There is so much to admire, and so much to love, about "An Ordinary Soldier of the Queen" that I'm daunted by the task of doing justice to this beautifully shaped, immaculately pitched, and scarily convincing—as nightmares are convincing—short story. In the opening pages, we are carried along by the jaunty, no-nonsense voice of Seamus Todd, a worldly-wise color sergeant in the British infantry during the opening stages of the Gulf War. The voice alone is a literary accomplishment: tough, cynical, funny, wise, wiseass, courageous, down-to-earth, and rich with the lingo and flatly nuanced diction of a seasoned combat veteran. The first paragraph sets the tone: "I'm going to ask the Queen. IÕm going to tell her what I know and ask her what is true, and if she winks at me, well, there will be trouble. This is me, Seamus Todd, born in 1955, ordinary soldier of the Queen and very little else, and this is my testament, which is honest, true, and factual. If I haven't seen it with my own eyes, then I have left it out."

    In this cunning vein, Graham Joyce leads us to expect a realistic, even conventional tale about the terrors of modern desert combat— an account that is "honest, true, and factual." Twice in the first five paragraphs, Joyce reinforces our expectations by deftly injecting his prose with the numbing word "normal." For example: "War is normal. That's why it's a paid job.... You don't argue with the Queen. You form up. Move out. Press on." The events Seamus Todd sets out to recount, however, are anything but realistic or conventional, and his war experience is anything but normal. As a storytelling device, it is precisely the narrator's voice—so matter-of-fact, so wholly military, so ordinary—that gives heft and poignancy to an astonishing, even magical turn of events midway into the tale.

    In the midst of battle, isolated from his comrades by a sandstorm, Seamus Todd steps on a pressure-release land mine. If he lifts his foot, he dies. As Seamus considers his predicament, in what is already a suspenseful scene, a "ghost" suddenly makes its appearance, smack in the vast Iraqi desert, a ghost both as real and as unreal as the land mine beneath the trembling foot of Seamus Todd.

    Certain ontological questions arise, worthy of a color sergeant or a Queen: What exactly, or even inexactly, is a ghost? Is this one real? Can a ghost be unreal? (If so, what kind of pitiful ghost is that?) Oh, and how do you know when you're dead, or if you're dead, or if, years later, you're in fact still out there in the desert with your foot on an armed land mine? For that matter, how do you know it is years later? Minds malfunction, don't they? Clocks too? Is it all the hallucination of a corpse? (The surname Todd, remember, is only a consonant away from the German word Tod: death.) And what if the ghost, dressed as an Arab, offers to extract Seamus from this terrible mess, but with the proviso that "you will never be rid of me"? Is the offer credible? Is anything credible amid the upside-down, inside-out horrors of war? Is everything credible?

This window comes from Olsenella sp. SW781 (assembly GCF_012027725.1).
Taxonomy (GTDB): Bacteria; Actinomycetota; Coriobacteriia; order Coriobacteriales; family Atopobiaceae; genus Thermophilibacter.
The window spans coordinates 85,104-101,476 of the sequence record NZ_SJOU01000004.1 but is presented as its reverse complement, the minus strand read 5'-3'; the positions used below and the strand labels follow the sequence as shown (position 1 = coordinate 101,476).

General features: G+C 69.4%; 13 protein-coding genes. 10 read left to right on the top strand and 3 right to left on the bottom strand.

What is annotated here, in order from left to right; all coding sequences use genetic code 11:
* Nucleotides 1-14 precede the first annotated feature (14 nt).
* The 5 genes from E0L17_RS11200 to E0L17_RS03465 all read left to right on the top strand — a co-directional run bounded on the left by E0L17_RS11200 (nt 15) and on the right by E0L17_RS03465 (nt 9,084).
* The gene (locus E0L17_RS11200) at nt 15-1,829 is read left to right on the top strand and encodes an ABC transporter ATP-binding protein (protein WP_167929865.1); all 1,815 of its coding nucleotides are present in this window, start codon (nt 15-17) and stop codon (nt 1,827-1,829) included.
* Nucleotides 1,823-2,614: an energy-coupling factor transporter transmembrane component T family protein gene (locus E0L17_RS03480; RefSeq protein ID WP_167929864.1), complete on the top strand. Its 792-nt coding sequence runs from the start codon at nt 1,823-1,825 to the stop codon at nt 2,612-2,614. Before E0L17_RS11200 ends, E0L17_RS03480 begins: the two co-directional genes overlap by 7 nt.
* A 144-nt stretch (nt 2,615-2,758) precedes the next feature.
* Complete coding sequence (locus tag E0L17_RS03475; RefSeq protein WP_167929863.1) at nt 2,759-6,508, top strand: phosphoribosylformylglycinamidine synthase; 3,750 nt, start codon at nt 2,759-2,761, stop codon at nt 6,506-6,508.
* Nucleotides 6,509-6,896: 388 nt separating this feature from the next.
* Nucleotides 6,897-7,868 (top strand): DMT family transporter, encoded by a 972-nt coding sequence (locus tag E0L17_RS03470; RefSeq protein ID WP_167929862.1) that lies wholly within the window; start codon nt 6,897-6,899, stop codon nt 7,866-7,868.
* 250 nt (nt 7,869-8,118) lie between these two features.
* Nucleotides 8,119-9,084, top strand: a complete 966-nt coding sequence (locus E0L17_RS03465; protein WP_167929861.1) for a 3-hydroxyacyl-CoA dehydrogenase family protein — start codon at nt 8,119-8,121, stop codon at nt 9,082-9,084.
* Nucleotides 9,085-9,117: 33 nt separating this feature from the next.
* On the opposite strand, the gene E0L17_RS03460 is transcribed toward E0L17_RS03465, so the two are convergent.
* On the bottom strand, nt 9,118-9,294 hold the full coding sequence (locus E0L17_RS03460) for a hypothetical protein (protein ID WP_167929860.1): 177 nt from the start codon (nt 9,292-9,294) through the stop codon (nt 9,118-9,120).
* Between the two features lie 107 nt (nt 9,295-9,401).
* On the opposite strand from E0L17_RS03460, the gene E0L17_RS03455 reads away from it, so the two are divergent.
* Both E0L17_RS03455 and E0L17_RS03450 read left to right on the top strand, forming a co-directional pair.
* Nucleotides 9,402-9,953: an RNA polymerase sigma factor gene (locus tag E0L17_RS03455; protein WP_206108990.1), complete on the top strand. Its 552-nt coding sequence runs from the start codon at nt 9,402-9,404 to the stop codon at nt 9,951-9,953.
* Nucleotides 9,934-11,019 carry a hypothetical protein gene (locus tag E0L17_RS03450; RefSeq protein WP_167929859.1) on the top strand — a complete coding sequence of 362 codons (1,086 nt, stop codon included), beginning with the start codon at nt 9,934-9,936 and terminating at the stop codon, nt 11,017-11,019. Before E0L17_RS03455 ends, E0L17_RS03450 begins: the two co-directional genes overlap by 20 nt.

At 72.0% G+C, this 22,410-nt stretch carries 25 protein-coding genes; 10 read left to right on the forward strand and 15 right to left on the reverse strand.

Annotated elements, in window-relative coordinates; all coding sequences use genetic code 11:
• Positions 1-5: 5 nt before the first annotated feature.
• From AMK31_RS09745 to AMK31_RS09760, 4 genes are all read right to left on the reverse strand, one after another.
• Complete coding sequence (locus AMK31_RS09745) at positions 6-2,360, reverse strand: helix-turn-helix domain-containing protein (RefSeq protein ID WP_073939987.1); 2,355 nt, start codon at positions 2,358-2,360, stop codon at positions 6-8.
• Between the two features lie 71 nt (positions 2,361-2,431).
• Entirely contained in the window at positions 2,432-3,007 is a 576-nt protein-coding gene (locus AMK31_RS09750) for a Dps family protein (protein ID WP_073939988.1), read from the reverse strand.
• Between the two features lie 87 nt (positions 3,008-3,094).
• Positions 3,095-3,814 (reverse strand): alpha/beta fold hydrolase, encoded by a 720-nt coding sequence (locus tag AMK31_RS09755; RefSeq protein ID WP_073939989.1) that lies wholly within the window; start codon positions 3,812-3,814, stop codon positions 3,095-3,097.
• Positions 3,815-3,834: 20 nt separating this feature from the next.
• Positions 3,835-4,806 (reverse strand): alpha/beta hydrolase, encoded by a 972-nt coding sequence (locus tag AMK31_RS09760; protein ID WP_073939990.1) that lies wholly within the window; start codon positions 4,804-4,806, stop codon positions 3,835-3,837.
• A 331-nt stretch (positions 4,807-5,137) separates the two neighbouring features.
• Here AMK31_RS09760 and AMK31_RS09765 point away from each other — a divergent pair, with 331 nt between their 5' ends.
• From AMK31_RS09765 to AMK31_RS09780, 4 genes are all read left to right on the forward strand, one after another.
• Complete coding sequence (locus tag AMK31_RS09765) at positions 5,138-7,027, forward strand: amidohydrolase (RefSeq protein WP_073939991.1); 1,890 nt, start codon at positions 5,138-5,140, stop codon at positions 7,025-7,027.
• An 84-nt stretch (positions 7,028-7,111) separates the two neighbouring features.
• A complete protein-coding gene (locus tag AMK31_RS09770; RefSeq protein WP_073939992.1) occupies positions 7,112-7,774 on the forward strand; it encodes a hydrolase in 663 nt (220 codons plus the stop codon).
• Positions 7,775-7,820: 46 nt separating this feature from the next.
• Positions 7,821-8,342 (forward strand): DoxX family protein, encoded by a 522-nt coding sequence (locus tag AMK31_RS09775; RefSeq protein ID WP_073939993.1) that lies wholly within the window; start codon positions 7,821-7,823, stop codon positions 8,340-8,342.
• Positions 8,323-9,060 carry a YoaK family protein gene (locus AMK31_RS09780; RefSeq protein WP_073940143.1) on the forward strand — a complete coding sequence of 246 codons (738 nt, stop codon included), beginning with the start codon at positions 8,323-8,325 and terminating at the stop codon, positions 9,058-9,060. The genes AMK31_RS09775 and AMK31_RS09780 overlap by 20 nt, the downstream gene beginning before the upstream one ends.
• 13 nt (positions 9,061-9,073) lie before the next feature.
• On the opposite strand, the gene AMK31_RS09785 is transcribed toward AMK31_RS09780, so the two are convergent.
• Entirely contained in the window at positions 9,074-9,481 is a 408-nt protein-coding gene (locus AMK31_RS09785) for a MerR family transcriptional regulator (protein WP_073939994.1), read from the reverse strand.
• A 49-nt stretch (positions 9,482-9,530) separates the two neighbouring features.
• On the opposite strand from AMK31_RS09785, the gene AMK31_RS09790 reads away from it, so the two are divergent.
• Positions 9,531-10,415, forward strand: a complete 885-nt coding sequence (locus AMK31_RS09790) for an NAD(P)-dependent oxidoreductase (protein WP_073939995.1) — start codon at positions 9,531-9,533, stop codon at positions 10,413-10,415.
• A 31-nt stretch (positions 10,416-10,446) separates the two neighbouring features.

These are not the sort of questions we would have expected from Seamus Todd, which makes them all the more profound and all the more moving. In any case, let's hope the Queen has answers, because Color Sergeant Seamus Todd is not the type to put up with regal (or presidential) waffling. He wants the fucking truth.

    Reading "An Ordinary Soldier of the Queen," I'm reminded that a good many fine war stories reach into the world of magic and ghosts and gods and angels and avatars and the awakened dead. Start with The Iliad. Move on to Ambrose Bierce's "Chickamauga," or to Kurt Vonnegut's Slaughterhouse-Five, or to Mark Twain's "The War Prayer," or to Ian McEwan's recent Atonement. To some temperaments, my own included, the systematic, sanctioned butchery of war does not always feel "real," and at times a so-called realistic story can seem to violate, or even demean, the essential unrealistic reality of the experience. Plenty of soldiers will testify that wars do not end with the signing of a peace treaty, that memory haunts just as a ghost might, and that in the middle of the night, decades after hostilities have ceased, a voice will murmur, "You will never be rid of me."